The number and nature of the characters will be confusing without the genealogical tree printed in the book. It would have been better had years been added to it so the arc of time could have been followed with the arc of life. I was often confused by the place and time and only the narrator’s voice and accent clarified it for me so that I could isolate a particular family and character thread. In the print copy, it might be easier to follow.
Although I listened to the audio, I immediately went out and bought a print copy to reconfirm some parts of the story and to have one to keep! It is a book I wish to have in my personal library as well as the public library.
The story begins in the 1700s, on Ghana's Gold Coast, with two half-sisters. One is claimed by the commander of the Castle, where kidnapped Africans lay in squalor before they die or are transported across the ocean. The other is one of those women down in those dungeons of despair.
Across the centuries to the present, each chapter is the story of one of the progeny of those women, with each line of descent taking alternating turns. The reader learns about lives in both Ghana and America as the years and tears roll by.
The way the narrative is built shows several of Gyasi's writing strengths. The reader is immersed in what a life might be like for someone in each time period, in each place. But the focus is not a treatise on politics, economics, race relations or slavery.
Instead, the focus is on how all of these things, in all of these times and places, could affect a person without defining who that person is. Each character is fully realized within the space of a short story, setting out on a journey whether it is what he or she seeks or not.
What each character seeks is to be his or herself within the strictures of their lives. They suffer heartbreak, find love and sometimes find a fulfilling niche. Each story deserves its own space -- I could have easily read a whole novel about H, whose free mother was taken in Baltimore and who grew up in slavery.
But each chapter also fits well within the overall narrative arc, which is best described by the title of the novel, Homegoing, rather than homecoming. Gyasi tells their stories with a lovely, engaging style. One of the characters is a dreamer, a seeker who isn't quite certain what she is after. Here's how Gyasi describes her days:
But she wasn't just staring into space; she was listening to all the sounds the world had to offer, to all the people who inhabited those spaces the others could not see. She was wandering.
Whether each character realizes it, she or he is wandering toward something. Gyasi's fulfillment of that search is a moving tribute to the different parts of herself, a person born in Ghana who is now a writer living in the United States, and someone as interested in history as she is in literature.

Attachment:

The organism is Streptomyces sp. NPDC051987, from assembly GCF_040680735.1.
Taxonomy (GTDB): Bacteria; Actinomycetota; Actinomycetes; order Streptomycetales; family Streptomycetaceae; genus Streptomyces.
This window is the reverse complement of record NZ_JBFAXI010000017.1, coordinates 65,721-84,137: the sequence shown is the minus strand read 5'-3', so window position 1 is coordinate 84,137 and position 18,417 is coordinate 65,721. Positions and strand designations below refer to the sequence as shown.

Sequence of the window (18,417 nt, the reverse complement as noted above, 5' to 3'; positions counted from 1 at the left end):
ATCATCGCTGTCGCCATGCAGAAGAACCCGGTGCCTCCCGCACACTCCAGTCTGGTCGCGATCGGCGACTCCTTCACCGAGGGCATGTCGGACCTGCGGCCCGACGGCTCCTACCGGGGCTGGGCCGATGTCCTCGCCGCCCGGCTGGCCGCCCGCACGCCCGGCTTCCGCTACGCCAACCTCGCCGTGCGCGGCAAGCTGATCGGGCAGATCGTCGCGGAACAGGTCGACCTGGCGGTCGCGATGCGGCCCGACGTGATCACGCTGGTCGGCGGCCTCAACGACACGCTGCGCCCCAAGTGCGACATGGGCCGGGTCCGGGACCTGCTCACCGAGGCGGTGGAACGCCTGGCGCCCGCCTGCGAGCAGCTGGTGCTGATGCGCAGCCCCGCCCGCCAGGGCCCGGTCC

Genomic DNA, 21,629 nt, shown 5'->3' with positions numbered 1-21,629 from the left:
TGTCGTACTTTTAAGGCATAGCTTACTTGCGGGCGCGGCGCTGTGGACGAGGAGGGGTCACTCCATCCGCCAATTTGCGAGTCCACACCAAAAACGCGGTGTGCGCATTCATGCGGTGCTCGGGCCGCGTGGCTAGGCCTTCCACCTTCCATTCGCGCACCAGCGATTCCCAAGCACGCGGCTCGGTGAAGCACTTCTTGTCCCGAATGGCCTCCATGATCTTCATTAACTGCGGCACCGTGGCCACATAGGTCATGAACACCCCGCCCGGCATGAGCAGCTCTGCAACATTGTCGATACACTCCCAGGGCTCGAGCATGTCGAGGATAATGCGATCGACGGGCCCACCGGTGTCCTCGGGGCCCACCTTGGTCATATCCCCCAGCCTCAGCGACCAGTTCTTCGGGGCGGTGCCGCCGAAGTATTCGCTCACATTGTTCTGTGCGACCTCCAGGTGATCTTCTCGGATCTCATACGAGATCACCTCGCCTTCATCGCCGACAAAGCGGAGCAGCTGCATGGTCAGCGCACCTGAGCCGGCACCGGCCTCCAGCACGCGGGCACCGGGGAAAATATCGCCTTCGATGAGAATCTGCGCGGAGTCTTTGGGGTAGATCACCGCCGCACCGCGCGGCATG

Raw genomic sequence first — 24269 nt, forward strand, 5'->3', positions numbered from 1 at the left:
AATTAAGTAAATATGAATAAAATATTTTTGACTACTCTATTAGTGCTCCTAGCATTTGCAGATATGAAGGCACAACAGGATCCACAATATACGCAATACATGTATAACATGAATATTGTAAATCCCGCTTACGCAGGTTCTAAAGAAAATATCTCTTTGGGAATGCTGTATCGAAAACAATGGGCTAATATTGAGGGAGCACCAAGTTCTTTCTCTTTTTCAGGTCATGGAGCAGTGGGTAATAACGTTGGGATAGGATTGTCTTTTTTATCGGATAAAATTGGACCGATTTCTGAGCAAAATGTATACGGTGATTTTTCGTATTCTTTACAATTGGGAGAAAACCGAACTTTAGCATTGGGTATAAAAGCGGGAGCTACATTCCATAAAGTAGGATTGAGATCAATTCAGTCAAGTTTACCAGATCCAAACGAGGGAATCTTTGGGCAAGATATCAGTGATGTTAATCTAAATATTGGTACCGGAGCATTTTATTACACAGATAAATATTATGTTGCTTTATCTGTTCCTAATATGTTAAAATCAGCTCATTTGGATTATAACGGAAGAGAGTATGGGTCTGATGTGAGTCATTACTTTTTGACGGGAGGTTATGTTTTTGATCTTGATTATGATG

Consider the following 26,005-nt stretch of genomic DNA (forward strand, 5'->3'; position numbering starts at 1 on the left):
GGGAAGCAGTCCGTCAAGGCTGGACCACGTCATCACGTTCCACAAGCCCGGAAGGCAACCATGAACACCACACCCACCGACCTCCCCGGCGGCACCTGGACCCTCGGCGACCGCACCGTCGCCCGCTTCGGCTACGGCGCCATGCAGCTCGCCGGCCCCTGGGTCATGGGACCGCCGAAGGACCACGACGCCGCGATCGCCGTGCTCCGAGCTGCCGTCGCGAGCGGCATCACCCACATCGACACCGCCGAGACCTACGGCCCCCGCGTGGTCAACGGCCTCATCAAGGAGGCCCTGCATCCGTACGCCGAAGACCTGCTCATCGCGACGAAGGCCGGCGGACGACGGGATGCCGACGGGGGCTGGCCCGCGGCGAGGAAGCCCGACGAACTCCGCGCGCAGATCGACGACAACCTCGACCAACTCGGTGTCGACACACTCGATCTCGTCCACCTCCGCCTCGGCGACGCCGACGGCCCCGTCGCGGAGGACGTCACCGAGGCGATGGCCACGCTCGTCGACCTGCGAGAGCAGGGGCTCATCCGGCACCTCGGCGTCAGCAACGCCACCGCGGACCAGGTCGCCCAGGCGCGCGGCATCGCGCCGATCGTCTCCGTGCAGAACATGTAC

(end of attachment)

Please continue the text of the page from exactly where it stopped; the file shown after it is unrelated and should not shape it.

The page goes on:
That interest in history is, for the most part, something that is shown rather than told in the book. But one of the characters, a teacher in Ghana, has a way of engaging his students on the first day and making an important point for every reader as well:
"Whose story is correct?" Yaw asked them. ...
"We cannot know which story is correct because we were not there." ...
"This is the problem of history. We cannot know that which we were not there to see and hear and experience for ourselves. We must rely on the words of others. Those who were there in the olden days, they told stories to the children so that the children would know, so that the children could tell stories and so on. But now we come upon the problem of conflicting stories. ... Whose story do we believe, then? ...
"We believe the one who has the power. He is the one who gets to write the story. So when you study ask yourself, Whose story am I missing?"
Whether each character finds what she or he is searching for, there is an arch to the search within the novel, to give us stories of those that have been missing.
Each story could be it's own book because you want to know more about each and every character. The connecting stories cover everything from the slave trade and British colonization in Ghana to Southern plantations, convict labor camps, and Harlem dope houses. The author did a wonderful job of showing the legacy of slavery and how it affects the descendants, even through multiple generations.
The characters are stunning and their stories emotional. It's both powerful and thought provoking. This is the debut of a gifted new writer and I highly recommend it.
I am not a lover of short stories, so the fact that I liked this book so much, which is very much like a book of related short stories, indicates the power of the writing. My one complaint is that I really do want to know more about most of the characters and their lives, and also to know more definitively the back story before their births. My knowledge of African history is not my strong suit, so I did do a bit of reading on that to help shore up the knowledge base of where the story begins. For me, as a white reader, I was quite involved and quite moved/impacted by many of the experiences. It is not my heritage, nor my history (for despite living in the South much of my life, Southern heritage is not my family heritage.) I am curious to hear how other readers, for whom aspects of this story are incorporated in their own family history, relate.
Tags: 2016-read, didn-t-want-to-put-it-down, i-heard-about-it-on-npr, made-me-look-something-up, read, read-on-recommendation, taught-me-something, thank-you-charleston-county-library, thought-provoking, will-look-for-more-by-this-author, wow
This book is becoming known for its heartbreaking qualities. Centuries' worth of pain compressed into a few days' worth of reading is exhausting. It needs to be read more slowly to be digested more slowly.